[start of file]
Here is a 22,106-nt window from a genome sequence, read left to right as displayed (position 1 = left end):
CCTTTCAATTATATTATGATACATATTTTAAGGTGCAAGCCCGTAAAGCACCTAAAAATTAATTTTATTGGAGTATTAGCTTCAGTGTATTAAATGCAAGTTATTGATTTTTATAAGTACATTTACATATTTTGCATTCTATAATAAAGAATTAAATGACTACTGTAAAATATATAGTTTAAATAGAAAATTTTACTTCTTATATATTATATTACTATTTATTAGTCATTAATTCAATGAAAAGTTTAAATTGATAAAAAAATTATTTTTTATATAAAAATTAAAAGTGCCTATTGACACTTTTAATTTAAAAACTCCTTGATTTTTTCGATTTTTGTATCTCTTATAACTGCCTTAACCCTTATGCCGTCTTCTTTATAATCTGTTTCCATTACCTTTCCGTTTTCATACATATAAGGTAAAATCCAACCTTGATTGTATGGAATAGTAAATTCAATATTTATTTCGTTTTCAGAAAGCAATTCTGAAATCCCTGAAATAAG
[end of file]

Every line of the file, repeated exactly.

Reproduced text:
Here is a 22,106-nt window from a genome sequence, read left to right as displayed (position 1 = left end):
CCTTTCAATTATATTATGATACATATTTTAAGGTGCAAGCCCGTAAAGCACCTAAAAATTAATTTTATTGGAGTATTAGCTTCAGTGTATTAAATGCAAGTTATTGATTTTTATAAGTACATTTACATATTTTGCATTCTATAATAAAGAATTAAATGACTACTGTAAAATATATAGTTTAAATAGAAAATTTTACTTCTTATATATTATATTACTATTTATTAGTCATTAATTCAATGAAAAGTTTAAATTGATAAAAAAATTATTTTTTATATAAAAATTAAAAGTGCCTATTGACACTTTTAATTTAAAAACTCCTTGATTTTTTCGATTTTTGTATCTCTTATAACTGCCTTAACCCTTATGCCGTCTTCTTTATAATCTGTTTCCATTACCTTTCCGTTTTCATACATATAAGGTAAAATCCAACCTTGATTGTATGGAATAGTAAATTCAATATTTATTTCGTTTTCAGAAAGCAATTCTGAAATCCCTGAAATAAG